The increase in female employment improved life for women as it gave women a new found freedom and highlighted to government and society women were just as capable as men, something that they hadn’t had the chance to prove before. Although, women proving there capability during the war only increased employment, there was still a huge inequality between men and women in the work place, the marriage bar was put in place to restrict women working from continuing to work after getting married. In October 1946 the marriage bar was abolished in the home civil services. This was an important legislation in the interest of women’s careers, it encouraged women to work even after marriage, tackling the social expectation of men being the bread winners in families. To conclude the abolishment of the marriage bar and the increasing rate of employment due to the first and Second World War offering more job opportunities and economically improved the lives of women as the option of working even after marriage gave women their own income, and giving women the freedom not relying on a man to provide for them. 

A final aspect of improvement for women throughout the 20th century is social improvement. Throughout the 20th century women were seen as inferior to men on a social scale, the implementations of Domestic Violence and Matrimonial Proceedings Act 1976, the abortion act 1967 and the contraception medication provided by the NHS improved life for women socially. Women’s health improved through the social acceptation of contraception and the legalisation of abortion. In 1961 the contraception pill was introduced through the NHS. This allowed women to be sexually active, in this time period it was still frowned upon to have children out of marriage, the contraception pill highlights the social change of women gaining sexual liberation. The abortion act 1967 [footnoteRef:8] Meant that women could have safe abortions through the NHS. This act improved women’s lives as previous to this act many women were having dangerous and illegal abortions, an article written by The Guardian it states that in the years prior to the 1967 act 50-60 women a year were dying due to unsafe abortion.[footnoteRef:9] Therefore this act greatly improved quality of life for women as it reduced the risk of death due to unsafe abortions. The introduction of the Domestic Violence and Matrimonial Proceedings act 1976 was intended to “provide the police with powers of arrest for the breach of injunction in cases of domestic violence… to make provision for varying rights of occupation where both spouses have the same rights in the matrimonial home; and for purposes connected therewith.’ Ultimately this protected married women against domestic abuse, declaring to society that it is never acceptable to domestically abuse a woman even in the case of marriage. Upon evaluation all of the legislations mentioned bettered women’s lives as they gave women a sense of social liberation,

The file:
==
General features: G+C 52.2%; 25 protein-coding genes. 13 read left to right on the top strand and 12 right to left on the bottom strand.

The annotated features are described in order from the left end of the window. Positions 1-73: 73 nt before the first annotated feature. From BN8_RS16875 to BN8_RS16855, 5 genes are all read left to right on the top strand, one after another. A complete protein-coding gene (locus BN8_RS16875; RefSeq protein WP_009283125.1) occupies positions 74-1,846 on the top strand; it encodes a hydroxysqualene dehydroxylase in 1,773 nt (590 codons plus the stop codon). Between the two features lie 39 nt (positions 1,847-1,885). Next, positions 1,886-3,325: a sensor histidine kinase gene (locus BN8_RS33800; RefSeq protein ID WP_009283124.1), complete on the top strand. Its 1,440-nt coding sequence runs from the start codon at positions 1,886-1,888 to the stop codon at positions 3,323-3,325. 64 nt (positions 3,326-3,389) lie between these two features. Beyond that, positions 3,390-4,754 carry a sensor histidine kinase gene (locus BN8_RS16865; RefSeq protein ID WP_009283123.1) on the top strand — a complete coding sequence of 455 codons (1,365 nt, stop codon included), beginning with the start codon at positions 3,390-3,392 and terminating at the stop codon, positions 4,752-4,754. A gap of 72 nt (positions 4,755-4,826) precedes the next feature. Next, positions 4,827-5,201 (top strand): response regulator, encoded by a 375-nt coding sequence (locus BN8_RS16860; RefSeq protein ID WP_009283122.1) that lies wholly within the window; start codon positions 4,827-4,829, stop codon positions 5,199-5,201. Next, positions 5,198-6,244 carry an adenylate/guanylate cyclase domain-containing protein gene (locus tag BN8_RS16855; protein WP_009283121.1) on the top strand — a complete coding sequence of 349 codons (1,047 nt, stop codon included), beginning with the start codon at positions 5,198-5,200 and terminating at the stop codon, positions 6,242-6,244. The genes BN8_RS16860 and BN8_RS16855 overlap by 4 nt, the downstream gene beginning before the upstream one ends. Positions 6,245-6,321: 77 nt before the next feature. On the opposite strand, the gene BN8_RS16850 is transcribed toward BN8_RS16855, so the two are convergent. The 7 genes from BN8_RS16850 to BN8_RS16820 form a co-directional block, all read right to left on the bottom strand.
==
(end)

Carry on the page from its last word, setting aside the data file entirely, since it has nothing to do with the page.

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Women’s Suffrage Movement and Perception of Women in Scotland. (2023, March 14). WritingBros. Retrieved March 27, 2023, from https://writingbros.com/essay-examples/womens-suffrage-movement-and-perception-of-women-in-scotland/